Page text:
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Back on Military Street we stop in at The Raven before hitting the road; a combination cafe and coffeehouse that also serves cocktails. The interior is a wonderful combination of wood, wrought iron, stained glass fixtures, book shelves, photographs and movie posters. A musician is singing on the balcony above the door, the tune sounds straight from the Delta. Kris orders an iced coffee and a brownie, I can’t resist the Rioja on the wine list. As we sit and listen much of the talk is centered around the boat race, this is the biggest night of the year for Port Huron and the city is a wonderful host.

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ANN ARBOR: Dinner and a Movie

11 Mar

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The cold spell has finally broken, we are celebrating the freedom to walk about leisurely without fear of frostbite with a night on the town in Ann Arbor. The Michigan Theater is mid-way through their Noir Film Series, playing tonight is The Lady From Shanghai, the 1947 film starring Orson Welles and Rita Hayworth. First things first, on-street parking is non-existent on this balmy March night, fortunately there’s a parking structure just around the corner from the theater. With the Jeep neatly parked for the next several hours we head to the Slurping Turtle for some dinner.

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Renowned Chef Takashi Yagihashi opened his second Slurping Turtle restaurant right here in Ann Arbor nearly a year ago. You may recognize his name from such shows as Iron Chef and Top Chef Masters. Yagihashi has successful restaurants in Chicago, including the original Slurping Turtle. He has close ties with Michigan; he operated Tribute in Farmington Hills from 1996 until 2005, in 2003 the James Beard Foundation named him “Best Chef Midwest”. It was those ties and two children in Michigan colleges that brought him back to the mitten. The Ann Arbor location is on the main floor of the old Borders building on Liberty Street.

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The dining room has a bright, clean look to it, matching pendant lights hang above communal tables, there is an open kitchen, counter seating and a few booths. Our server greets us quickly, delivers menus and takes our drink order. There’s a wonderful selection of authentic Japanese Ramen (noodles are made in house), sushi, street food and comfort food. Not really in the mood to Slurp, we choose 4 dishes to share. First out are the Hamachi Tacos: tartare of yellowtail, truffle soy and a taro root shell, really good and a nice starter. The vegetarian Bao is out next, I’m crazy about these steamed bao buns, this one has a tempura mushroom along with other goodies tucked inside, served alongside a tasty little salad; we’d both get this again. The Dragon Roll arrives looking quite tasty; shrimp, bbq eel, avocado, sauce, delicious. Our favorite dish is the Kinoko Mochi; plump tube-shaped rice cakes, a medley of Japanese mushrooms, boccolini, parsnip, sweet bell peppers and Parmesan in a chili soy sauce, fantastic!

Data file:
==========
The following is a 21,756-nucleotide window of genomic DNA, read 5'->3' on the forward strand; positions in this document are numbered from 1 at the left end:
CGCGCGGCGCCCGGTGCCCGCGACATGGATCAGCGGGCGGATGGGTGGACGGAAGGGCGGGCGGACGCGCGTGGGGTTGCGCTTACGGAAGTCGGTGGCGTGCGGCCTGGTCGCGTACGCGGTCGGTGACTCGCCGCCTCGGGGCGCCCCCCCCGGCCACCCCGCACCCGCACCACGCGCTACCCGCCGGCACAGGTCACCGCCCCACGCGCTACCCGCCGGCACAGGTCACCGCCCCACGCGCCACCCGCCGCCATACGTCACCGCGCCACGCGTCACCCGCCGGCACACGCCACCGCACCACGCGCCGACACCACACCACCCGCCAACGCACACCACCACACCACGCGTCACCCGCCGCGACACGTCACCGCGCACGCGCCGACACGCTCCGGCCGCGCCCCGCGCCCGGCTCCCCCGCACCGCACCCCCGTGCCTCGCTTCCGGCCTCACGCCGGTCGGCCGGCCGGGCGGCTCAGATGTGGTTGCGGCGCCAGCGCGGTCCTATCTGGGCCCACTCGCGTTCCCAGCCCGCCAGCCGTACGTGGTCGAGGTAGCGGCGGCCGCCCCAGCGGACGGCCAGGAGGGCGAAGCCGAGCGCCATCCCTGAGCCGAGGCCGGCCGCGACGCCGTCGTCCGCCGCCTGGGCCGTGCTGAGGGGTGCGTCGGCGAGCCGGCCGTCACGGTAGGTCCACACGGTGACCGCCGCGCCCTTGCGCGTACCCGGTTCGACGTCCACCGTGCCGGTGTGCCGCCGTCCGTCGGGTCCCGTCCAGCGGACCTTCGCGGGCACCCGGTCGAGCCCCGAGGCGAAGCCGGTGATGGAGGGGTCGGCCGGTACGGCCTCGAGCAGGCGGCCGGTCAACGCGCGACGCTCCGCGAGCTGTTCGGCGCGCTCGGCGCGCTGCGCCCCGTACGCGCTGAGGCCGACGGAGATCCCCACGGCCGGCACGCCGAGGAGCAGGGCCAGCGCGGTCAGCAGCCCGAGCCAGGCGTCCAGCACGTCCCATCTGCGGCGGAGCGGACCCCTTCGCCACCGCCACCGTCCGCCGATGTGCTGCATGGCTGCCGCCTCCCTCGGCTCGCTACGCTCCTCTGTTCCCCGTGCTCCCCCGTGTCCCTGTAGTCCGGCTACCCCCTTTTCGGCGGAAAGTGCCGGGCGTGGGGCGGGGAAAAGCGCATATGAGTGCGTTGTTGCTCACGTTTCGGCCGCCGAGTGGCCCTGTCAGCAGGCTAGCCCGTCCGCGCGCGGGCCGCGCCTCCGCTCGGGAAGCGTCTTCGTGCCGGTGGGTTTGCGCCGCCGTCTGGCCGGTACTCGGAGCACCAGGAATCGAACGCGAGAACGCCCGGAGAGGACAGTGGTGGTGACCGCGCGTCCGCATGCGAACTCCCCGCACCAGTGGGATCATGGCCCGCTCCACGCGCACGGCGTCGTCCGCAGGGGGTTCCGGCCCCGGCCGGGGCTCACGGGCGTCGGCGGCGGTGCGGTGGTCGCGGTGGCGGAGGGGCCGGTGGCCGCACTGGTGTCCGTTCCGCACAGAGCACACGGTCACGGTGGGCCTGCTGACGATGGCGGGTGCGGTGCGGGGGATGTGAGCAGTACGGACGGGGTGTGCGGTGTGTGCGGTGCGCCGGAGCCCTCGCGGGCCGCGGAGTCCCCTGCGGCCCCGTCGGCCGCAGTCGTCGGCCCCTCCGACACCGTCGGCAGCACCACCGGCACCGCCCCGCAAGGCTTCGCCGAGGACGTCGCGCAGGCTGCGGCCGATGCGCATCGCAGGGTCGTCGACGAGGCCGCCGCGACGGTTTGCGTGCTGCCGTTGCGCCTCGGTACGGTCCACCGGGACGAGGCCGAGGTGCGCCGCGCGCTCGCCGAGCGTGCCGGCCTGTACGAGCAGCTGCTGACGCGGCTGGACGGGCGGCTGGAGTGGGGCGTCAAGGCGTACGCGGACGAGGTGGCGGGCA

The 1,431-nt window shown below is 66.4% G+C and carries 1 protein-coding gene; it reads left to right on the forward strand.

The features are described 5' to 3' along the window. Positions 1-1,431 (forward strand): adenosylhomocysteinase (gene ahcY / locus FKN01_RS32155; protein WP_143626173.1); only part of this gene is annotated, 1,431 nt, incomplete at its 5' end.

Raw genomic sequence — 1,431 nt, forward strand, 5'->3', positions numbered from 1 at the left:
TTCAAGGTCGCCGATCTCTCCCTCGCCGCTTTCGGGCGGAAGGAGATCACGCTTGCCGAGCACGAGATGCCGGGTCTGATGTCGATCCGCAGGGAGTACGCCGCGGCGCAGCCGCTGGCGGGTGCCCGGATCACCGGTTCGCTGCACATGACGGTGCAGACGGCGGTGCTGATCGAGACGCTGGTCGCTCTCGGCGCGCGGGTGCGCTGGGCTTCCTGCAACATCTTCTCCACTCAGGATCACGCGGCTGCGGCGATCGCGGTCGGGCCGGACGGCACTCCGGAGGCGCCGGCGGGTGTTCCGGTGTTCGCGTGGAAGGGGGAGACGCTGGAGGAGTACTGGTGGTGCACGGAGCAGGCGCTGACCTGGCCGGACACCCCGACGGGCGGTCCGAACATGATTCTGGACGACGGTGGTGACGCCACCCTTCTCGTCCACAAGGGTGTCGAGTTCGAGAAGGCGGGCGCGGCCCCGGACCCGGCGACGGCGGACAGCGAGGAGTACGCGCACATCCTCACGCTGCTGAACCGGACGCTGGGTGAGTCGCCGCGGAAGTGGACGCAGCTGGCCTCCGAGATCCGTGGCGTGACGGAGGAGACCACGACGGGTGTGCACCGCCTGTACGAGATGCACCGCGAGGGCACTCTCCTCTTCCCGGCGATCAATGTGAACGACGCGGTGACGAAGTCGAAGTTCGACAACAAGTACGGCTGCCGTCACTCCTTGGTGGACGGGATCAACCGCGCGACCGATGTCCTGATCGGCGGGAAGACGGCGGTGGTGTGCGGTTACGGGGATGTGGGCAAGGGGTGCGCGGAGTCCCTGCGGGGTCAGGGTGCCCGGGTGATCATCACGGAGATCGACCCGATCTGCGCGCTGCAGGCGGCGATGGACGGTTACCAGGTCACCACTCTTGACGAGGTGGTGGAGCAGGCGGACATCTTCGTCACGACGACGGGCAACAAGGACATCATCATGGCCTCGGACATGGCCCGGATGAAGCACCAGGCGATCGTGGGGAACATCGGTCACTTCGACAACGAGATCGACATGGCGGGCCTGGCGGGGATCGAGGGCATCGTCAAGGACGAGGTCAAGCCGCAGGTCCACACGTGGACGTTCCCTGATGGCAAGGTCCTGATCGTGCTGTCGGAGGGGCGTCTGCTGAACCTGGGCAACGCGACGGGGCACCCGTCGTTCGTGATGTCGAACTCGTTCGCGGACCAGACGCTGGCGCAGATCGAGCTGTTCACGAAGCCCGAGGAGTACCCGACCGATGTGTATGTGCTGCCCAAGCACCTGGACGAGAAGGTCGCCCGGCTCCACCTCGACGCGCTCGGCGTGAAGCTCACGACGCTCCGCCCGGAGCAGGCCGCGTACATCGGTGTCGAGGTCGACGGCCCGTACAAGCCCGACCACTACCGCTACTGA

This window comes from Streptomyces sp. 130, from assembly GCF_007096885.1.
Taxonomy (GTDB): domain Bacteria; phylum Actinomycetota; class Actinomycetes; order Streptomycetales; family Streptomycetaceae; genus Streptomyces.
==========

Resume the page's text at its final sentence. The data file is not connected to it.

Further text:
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Outside, we cross Liberty and are standing in front of the Michigan Theater, opened January 5, 1928, the marquee looks just as it did then. When the theater originally opened vaudeville and silent films were the regular fare, shows were accompanied by live music from the Barton Theatre Organ which is still in place. During the 30’s and 40’s the theater thrived, movies drew a big crowd, there were also live stage shows and University of Michigan events. Television came along in the 50’s, film audiences declined as more and more people got their entertainment right in their living room from their TV set. In an effort to draw folks back, the Michigan was modernized in 1956; plasterwork was covered with aluminum, polished marble and a false ceiling. The theater stopped operating in 1979 and the building’s future was “uncertain”. Sadly, the Michigan Theater’s story is not unique.

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Folks joined together in effort to save the theater and organ, in the end, the City Council purchased the theater and dissolved the mortgage debt. In 1982 a management team was hired along with a restoration architect to bring the “Shrine to Art” back to life. Classic films, concerts, theater productions and touring shows filled the building, in 1985 the grand foyer and auditorium were restored, heating and electric were modernized, a screening room was added and the balcony was restored to its original 1928 color scheme. Today the Michigan is vibrant and alive, films once again grace the big screen, it is home to the Ann Arbor Symphony Orchestra and numerous stage productions, the Barton Theatre Organ plays on……

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We purchase our tickets at the ticket window under the flashing marquee, inside, the aroma of fresh-popped popcorn fills the air. With a small popcorn drizzled with melted butter in hand I follow Kris into the Grand Foyer; grand it is! The entire theater is decorated in ivory and gold, here the ceiling is coffered, raised designs sparkle in gold leaf, a dramatic staircase leads to the balcony level, crystals dangle from elaborate chandeliers, a drinking fountain built into the wall is exquisite, the lower portion of the walls are beautiful dark wood panels. From the balcony we have a panoramic view of the auditorium; a red curtain hangs above the stage, the organ is being expertly played, gold leaf geometric patterns decorate the ceiling, a series of arches covered in lovely gold grates flank the side walls. Circular chandeliers with exposed round bulbs light the large space, ornate plaster moldings surround the walls.